Infostealer malware is outmaneuvering cyber defense practices and its appearance can provide clues to an impending ransomware attack, a new study found.
Cyber defender SpyCloud discovered a "critical gap" in remediating malware in its newly released Ransomware Defense Report 2023 based on input of some 300 cybersecurity practitioners and leaders.
“The rapidly growing threat of infostealer malware is critical to the discussion about ransomware defense because… research now shows that the presence of certain infostealers can be the precursor to a ransomware attack,” SpyCloud said in a blog post.
Infostealers Infections Trigger Ransomware Events
Indeed, of 1,831 North American and European companies known to have experienced a ransomware event in 2023, more than a fifth (22%) had at least one infostealer infection prior to being attacked, SpyCloud said.
Other top line highlights in the report include: (per SpyCloud)
- 81% of surveyed organizations were affected in some way by ransomware at least once in the past 12 months, showing that ransomware continues to be a top threat for the majority of organizations.
- 98% of those surveyed said that better visibility of malware-exfiltrated data and automated remediation workflows would improve their ability to combat ransomware and improve security posture. However, those beliefs were not reflected in their prevailing security practices and planned improvements.
- 60% of organizations identified ransomware prevention as their top priority in the next 12 months, underscoring the importance of taking complete post-infection remediation steps to negate the impact of infostealer-siphoned data.
Additional findings follow:
- Fewer than 12% of surveyed organizations hit by ransomware described their cumulative costs over 12 months as negligible, and 39% spent more than $1 million. These numbers likely don’t account for the harder-to-measure costs such as reputational damage, the impact on operations, and the drain on resources.
- Ransomware remains a huge problem regardless of the size of the organization, irrespective of the thought that larger organizations are in a better defensive position because of bigger budgets and more resources.
- Although organizations with fewer than 1,000 employees weathered the worst impact (with 90% affected), large enterprises with 10,000 or more employees were impacted at the same scale as mid-sized ones (with at least 70% affected).
- Nearly 80% of survey respondents felt confident in their ability to prevent a full-scale ransomware attack, including 91% of executives. On the other hand, SecOps practitioners were much less confident than executives at 71%.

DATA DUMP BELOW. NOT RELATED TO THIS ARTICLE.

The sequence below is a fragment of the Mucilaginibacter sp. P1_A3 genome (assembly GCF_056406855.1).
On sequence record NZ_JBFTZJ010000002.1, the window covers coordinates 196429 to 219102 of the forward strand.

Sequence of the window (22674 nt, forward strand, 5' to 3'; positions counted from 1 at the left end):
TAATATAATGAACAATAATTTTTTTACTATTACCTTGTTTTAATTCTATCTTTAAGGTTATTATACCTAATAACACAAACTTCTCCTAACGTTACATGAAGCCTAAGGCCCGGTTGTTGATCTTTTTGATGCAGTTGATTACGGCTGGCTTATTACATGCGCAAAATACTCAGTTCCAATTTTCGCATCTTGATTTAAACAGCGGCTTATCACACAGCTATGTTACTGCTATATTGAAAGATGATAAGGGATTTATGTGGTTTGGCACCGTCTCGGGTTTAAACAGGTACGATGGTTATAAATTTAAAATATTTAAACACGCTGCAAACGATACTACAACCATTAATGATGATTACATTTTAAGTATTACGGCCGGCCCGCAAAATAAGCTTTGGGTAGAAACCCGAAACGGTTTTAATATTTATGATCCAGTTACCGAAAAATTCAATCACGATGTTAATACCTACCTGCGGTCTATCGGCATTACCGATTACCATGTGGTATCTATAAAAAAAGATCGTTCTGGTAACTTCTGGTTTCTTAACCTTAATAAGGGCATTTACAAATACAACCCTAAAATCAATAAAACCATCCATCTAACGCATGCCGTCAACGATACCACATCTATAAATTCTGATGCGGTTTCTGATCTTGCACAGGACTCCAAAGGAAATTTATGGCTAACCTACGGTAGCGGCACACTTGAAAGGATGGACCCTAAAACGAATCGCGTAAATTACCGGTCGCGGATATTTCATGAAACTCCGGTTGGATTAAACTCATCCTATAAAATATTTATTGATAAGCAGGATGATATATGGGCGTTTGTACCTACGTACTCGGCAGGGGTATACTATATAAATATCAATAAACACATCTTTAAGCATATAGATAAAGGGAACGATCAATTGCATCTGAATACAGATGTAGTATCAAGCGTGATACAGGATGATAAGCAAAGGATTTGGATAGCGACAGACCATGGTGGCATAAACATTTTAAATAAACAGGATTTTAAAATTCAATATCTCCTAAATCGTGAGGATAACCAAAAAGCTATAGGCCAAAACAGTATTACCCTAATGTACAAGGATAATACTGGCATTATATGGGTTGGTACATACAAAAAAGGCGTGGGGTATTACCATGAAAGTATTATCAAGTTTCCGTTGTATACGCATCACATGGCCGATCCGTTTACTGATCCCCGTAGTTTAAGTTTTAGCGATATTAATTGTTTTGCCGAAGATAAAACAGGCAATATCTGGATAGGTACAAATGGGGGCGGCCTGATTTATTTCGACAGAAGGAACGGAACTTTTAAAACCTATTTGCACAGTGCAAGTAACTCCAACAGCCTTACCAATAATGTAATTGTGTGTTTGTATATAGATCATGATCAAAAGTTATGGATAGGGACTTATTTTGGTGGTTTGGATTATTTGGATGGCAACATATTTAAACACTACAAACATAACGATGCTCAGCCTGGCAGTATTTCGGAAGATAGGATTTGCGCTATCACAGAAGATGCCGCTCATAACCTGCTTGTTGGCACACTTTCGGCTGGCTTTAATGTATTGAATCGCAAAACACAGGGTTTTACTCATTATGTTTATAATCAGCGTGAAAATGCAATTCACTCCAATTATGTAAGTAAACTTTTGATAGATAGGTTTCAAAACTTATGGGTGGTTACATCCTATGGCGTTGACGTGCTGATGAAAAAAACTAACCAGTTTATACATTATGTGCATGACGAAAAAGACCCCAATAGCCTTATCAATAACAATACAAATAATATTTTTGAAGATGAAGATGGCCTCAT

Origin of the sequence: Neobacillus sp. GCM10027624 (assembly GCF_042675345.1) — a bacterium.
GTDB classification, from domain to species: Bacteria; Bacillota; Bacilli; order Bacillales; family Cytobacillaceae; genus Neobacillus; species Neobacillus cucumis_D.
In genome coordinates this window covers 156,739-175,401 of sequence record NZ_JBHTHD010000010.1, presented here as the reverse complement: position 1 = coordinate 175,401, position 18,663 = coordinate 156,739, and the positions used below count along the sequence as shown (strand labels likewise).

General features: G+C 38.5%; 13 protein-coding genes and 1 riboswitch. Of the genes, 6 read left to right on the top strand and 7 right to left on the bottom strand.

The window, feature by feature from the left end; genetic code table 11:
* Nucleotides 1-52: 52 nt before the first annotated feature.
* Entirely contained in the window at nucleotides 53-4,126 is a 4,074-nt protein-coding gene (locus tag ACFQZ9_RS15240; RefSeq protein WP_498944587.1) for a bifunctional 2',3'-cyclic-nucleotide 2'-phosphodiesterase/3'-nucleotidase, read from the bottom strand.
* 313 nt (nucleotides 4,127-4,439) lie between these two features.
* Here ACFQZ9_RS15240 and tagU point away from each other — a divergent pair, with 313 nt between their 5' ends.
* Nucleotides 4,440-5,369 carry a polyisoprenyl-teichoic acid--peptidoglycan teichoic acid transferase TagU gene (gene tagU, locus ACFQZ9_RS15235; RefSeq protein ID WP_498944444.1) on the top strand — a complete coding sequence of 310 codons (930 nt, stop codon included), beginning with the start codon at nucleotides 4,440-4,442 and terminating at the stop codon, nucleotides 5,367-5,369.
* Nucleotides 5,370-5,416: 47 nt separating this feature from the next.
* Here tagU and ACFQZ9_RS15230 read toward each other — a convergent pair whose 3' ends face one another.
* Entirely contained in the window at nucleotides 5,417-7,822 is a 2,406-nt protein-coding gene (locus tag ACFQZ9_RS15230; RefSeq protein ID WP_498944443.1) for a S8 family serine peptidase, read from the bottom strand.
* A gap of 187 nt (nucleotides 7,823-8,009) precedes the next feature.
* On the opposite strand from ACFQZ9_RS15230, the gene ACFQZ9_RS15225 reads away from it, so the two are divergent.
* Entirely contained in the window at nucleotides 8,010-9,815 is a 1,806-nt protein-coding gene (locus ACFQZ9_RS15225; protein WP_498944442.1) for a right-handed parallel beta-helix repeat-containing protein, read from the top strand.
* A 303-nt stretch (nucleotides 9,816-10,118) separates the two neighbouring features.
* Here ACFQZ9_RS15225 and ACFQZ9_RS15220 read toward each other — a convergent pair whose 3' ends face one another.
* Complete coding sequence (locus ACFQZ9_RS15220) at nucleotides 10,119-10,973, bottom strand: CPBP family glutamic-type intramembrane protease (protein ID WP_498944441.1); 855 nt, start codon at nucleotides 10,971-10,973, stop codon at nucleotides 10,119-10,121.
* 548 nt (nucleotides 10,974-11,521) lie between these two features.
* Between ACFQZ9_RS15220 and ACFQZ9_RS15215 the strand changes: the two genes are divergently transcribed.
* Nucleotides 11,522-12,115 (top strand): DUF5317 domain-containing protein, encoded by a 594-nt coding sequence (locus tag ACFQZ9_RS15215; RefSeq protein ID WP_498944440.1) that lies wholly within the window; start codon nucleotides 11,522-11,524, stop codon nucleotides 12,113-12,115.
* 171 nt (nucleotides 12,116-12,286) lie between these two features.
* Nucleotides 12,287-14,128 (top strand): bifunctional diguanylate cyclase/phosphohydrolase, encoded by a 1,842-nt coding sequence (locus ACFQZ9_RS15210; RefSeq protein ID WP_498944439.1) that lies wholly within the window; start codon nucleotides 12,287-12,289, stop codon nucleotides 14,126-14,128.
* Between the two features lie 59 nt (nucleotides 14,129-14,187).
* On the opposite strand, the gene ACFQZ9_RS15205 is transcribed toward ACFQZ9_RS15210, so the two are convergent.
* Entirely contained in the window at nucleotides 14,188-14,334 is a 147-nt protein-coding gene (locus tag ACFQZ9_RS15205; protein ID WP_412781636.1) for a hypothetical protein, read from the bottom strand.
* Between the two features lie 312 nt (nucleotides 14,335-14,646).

- However, SpyCloud cautioned that given the high numbers of organizations struck by ransomware and the gaps in their defenses, this confidence may be misplaced.
- Cyber criminals are innovating fast and even countermeasures that are adequate today will not keep up with the pace of that innovation as SecOps teams are relying largely on traditional countermeasures like data backup and endpoint protection for prevention.
- Cybercriminals have shifted to using malware-exfiltrated data like stolen session cookies to hijack sessions and seamlessly impersonate employees, bypassing authentication layers from multi-factor authentication to passkeys.
- Incident response in this evolved environment needs to move beyond conventional device-centric methodology to identity-centric malware remediation in order to prevent follow-on ransomware attacks stemming from the use of data stolen from infected devices.
- SecOps teams are shifting their focus from user awareness and training to technology-driven countermeasures.
Final Thoughts From SpyCloud
- SecOps teams must embrace the paradigm shift of post infection remediation, moving from machine-centric response to an identity-centric one.
- This next-gen approach goes beyond clearing an infected device, taking additional steps such as resetting stolen credentials and invalidating exposed applications’ active web sessions.
- These extra malware remediation steps are necessary for protecting an organization from a ransomware attack but they’re missing in most incident response playbooks.
- Until SecOps teams update their playbooks with next-gen tactics, cybercriminals will remain several paces ahead.